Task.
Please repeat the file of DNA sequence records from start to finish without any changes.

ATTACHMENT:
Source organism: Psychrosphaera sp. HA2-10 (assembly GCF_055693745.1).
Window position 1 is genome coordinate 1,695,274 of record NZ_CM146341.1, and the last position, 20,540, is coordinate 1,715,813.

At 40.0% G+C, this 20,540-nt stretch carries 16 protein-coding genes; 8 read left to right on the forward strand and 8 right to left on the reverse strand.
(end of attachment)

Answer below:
Source organism: Psychrosphaera sp. HA2-10 (assembly GCF_055693745.1).
Window position 1 is genome coordinate 1,695,274 of record NZ_CM146341.1, and the last position, 20,540, is coordinate 1,715,813.

At 40.0% G+C, this 20,540-nt stretch carries 16 protein-coding genes; 8 read left to right on the forward strand and 8 right to left on the reverse strand.